When you buy your leased car at the end of the lease term, it saves the leasing company or dealership time and money. In some cases, you’ll receive a phone call before the end of your lease with a buyout price that’s lower than what’s in your lease contract. Before you agree to the new buyout price, make sure it’s for the wholesale price of the vehicle — not the retail price.

4. You Like Your Current Vehicle

If you’re one of the many people who like car leasing — only to find out you really love the current vehicle you’ve been driving — it might be time to purchase it. You might also be tired of the hassle of shopping for a new car. The idea of having a monthly lease payment or the headache of a car loan might also prompt you to purchase the car.

5. You Can Sell the Car

If you have a friend or family member who has expressed definitive interest in purchasing the vehicle for its fair market value, purchasing it for the buyout price or residual value the dealership or leasing company established.

End Your Car Lease the Right Way

Before ending your car lease, make sure you complete the following:

Remove all Personal Items

Preferably, you should do this before the end of lease inspection. Personal items include any aftermarket accessories or improvements you’ve made to the leased vehicle. You should remove them and leave the vehicle in the same condition it was when you drove it off the lot.

Contact a Dealership

In theory, you should be able to return your leased vehicle to any dealership of that particular brand. However, it’s best if you don’t assume that this is true. Some dealerships might not want an extra used car on their lot.

If possible, take the leased car back to the same dealership where you bought the vehicle. In some cases — if you’ve moved, for example, or if the dealership is no longer in business — that might not be possible.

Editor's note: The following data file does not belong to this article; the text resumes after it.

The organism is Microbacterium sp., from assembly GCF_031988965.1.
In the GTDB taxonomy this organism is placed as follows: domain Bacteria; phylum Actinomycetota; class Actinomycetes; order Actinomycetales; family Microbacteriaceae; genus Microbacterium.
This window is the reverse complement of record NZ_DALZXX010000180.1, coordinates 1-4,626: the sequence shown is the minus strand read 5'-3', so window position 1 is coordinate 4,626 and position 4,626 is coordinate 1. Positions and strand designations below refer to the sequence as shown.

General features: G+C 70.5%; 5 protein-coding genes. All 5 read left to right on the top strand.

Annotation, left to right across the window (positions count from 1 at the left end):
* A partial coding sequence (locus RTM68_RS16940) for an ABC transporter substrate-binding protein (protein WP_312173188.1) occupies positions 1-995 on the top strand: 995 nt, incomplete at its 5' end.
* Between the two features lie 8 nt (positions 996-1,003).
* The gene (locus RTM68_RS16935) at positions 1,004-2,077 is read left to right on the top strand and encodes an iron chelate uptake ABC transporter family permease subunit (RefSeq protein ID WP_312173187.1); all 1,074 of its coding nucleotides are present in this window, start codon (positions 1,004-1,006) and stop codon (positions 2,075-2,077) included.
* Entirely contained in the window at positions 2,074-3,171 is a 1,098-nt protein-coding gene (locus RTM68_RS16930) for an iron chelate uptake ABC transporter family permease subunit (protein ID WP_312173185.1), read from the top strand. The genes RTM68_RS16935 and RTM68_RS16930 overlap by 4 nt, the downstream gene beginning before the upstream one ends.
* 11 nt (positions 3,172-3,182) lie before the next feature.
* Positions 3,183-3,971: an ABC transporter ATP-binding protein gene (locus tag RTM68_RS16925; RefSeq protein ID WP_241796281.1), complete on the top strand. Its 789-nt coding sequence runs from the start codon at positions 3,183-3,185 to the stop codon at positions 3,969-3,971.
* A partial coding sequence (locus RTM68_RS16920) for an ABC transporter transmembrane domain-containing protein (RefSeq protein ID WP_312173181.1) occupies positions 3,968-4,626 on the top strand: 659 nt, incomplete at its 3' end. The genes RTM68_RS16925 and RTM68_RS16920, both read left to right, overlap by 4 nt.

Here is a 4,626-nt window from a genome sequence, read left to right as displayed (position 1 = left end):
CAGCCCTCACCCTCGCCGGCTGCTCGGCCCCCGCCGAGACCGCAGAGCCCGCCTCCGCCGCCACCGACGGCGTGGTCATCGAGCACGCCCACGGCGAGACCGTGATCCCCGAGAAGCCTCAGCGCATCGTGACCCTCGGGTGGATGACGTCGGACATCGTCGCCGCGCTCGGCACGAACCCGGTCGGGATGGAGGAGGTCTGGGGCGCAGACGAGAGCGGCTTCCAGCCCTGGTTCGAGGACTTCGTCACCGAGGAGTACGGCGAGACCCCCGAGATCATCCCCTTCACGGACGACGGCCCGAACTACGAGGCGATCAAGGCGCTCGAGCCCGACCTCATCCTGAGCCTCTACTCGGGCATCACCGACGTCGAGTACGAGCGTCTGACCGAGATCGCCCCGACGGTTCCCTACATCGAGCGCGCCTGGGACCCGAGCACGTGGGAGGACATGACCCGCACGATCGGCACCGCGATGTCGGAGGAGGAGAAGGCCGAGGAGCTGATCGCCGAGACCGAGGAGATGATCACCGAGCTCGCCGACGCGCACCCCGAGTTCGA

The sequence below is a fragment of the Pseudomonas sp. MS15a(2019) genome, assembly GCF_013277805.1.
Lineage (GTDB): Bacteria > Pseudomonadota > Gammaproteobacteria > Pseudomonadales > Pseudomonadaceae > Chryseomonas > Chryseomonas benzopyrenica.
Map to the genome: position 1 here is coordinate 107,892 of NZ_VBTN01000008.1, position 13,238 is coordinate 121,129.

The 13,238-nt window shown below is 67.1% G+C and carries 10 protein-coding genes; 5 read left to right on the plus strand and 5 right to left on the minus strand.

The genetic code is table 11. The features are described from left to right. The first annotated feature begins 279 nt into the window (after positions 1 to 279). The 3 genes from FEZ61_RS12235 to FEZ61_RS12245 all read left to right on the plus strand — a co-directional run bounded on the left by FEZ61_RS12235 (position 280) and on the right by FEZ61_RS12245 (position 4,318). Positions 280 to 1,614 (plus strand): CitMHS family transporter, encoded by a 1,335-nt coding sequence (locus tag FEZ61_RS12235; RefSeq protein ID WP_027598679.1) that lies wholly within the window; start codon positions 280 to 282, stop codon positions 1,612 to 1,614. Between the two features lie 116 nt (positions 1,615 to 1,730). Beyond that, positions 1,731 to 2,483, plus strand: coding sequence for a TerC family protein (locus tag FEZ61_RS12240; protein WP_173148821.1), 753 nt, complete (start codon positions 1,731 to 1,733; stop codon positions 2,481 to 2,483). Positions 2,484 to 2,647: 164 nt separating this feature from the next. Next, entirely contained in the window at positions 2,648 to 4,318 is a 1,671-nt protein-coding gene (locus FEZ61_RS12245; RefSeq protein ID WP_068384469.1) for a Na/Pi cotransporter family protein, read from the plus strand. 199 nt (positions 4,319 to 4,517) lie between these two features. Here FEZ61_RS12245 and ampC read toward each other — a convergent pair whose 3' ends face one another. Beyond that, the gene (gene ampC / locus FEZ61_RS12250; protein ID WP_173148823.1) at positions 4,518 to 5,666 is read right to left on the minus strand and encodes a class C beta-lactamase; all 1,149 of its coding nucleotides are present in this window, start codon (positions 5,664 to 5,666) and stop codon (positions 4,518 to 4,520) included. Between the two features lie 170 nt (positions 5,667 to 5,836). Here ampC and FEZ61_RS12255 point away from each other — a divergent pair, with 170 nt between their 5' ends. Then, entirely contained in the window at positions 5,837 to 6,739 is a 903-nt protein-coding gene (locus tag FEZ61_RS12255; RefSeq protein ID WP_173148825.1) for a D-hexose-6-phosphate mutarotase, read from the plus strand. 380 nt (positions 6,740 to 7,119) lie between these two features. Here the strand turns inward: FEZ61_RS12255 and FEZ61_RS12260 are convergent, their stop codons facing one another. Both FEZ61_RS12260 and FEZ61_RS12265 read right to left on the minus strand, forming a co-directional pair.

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Contact a dealership that sells the same brand — such as Toyota — that your leased car is. Set up a meeting with the used car manager for the lease return. If you run into resistance, try looking for a friendly dealership. A lack of other options, however, means you’ll need to be firm about the lease return and speak to the general manager.

Return Everything Included with the Leased Vehicle

Just as you should remove everything that didn’t come with the new vehicle when you signed the lease agreement, you should also make sure you return everything that stays with it as well.

A common item that is often forgotten during the end of the lease process is the extra set of keys. Other items that you should be sure to return include spare tires, tonneau (cargo) covers, and the original floor mats.

Contest Excessive Fees

Just like when you were negotiating leases, you can often also negotiate any fees that you consider to be excessive. These can range from charges for excessive wear and tear to over the mileage limit fees.

If you decide to purchase the leased vehicle these charges might be waived. The dealership might also forgive these fees if you agree to lease another vehicle from them.

Many people count the end of the lease process among the most challenging of the pros and cons of leasing a car. With some preparation, a firm grasp of the process, and an understanding of your lease-end options, it doesn’t have to be complicated.